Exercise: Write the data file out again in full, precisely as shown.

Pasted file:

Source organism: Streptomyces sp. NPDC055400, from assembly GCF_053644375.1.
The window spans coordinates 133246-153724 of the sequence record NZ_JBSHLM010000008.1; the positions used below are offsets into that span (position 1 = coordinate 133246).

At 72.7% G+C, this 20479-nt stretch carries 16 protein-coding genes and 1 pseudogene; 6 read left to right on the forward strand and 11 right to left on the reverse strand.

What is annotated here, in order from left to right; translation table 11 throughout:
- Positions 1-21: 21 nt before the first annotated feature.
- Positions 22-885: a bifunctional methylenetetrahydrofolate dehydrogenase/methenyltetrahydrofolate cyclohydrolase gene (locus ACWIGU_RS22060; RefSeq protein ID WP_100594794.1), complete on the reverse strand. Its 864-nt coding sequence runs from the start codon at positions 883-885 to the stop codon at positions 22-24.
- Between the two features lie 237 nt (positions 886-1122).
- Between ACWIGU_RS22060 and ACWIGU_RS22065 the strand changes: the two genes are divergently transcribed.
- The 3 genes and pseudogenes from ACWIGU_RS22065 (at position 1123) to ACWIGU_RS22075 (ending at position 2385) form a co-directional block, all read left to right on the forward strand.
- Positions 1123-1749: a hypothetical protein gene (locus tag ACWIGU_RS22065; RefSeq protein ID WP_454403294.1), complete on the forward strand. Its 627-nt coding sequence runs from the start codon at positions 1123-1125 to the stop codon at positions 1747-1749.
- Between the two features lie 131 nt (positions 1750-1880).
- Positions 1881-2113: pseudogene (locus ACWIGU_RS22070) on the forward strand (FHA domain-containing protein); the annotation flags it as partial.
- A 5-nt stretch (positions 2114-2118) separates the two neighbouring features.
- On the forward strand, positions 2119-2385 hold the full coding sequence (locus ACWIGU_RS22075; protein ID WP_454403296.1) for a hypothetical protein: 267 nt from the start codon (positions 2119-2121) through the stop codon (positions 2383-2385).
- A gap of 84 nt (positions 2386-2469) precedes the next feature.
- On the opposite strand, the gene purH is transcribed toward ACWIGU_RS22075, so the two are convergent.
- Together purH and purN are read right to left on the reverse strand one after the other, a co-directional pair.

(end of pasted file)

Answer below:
Source organism: Streptomyces sp. NPDC055400, from assembly GCF_053644375.1.
The window spans coordinates 133246-153724 of the sequence record NZ_JBSHLM010000008.1; the positions used below are offsets into that span (position 1 = coordinate 133246).

At 72.7% G+C, this 20479-nt stretch carries 16 protein-coding genes and 1 pseudogene; 6 read left to right on the forward strand and 11 right to left on the reverse strand.

What is annotated here, in order from left to right; translation table 11 throughout:
- Positions 1-21: 21 nt before the first annotated feature.
- Positions 22-885: a bifunctional methylenetetrahydrofolate dehydrogenase/methenyltetrahydrofolate cyclohydrolase gene (locus ACWIGU_RS22060; RefSeq protein ID WP_100594794.1), complete on the reverse strand. Its 864-nt coding sequence runs from the start codon at positions 883-885 to the stop codon at positions 22-24.
- Between the two features lie 237 nt (positions 886-1122).
- Between ACWIGU_RS22060 and ACWIGU_RS22065 the strand changes: the two genes are divergently transcribed.
- The 3 genes and pseudogenes from ACWIGU_RS22065 (at position 1123) to ACWIGU_RS22075 (ending at position 2385) form a co-directional block, all read left to right on the forward strand.
- Positions 1123-1749: a hypothetical protein gene (locus tag ACWIGU_RS22065; RefSeq protein ID WP_454403294.1), complete on the forward strand. Its 627-nt coding sequence runs from the start codon at positions 1123-1125 to the stop codon at positions 1747-1749.
- Between the two features lie 131 nt (positions 1750-1880).
- Positions 1881-2113: pseudogene (locus ACWIGU_RS22070) on the forward strand (FHA domain-containing protein); the annotation flags it as partial.
- A 5-nt stretch (positions 2114-2118) separates the two neighbouring features.
- On the forward strand, positions 2119-2385 hold the full coding sequence (locus ACWIGU_RS22075; protein ID WP_454403296.1) for a hypothetical protein: 267 nt from the start codon (positions 2119-2121) through the stop codon (positions 2383-2385).
- A gap of 84 nt (positions 2386-2469) precedes the next feature.
- On the opposite strand, the gene purH is transcribed toward ACWIGU_RS22075, so the two are convergent.
- Together purH and purN are read right to left on the reverse strand one after the other, a co-directional pair.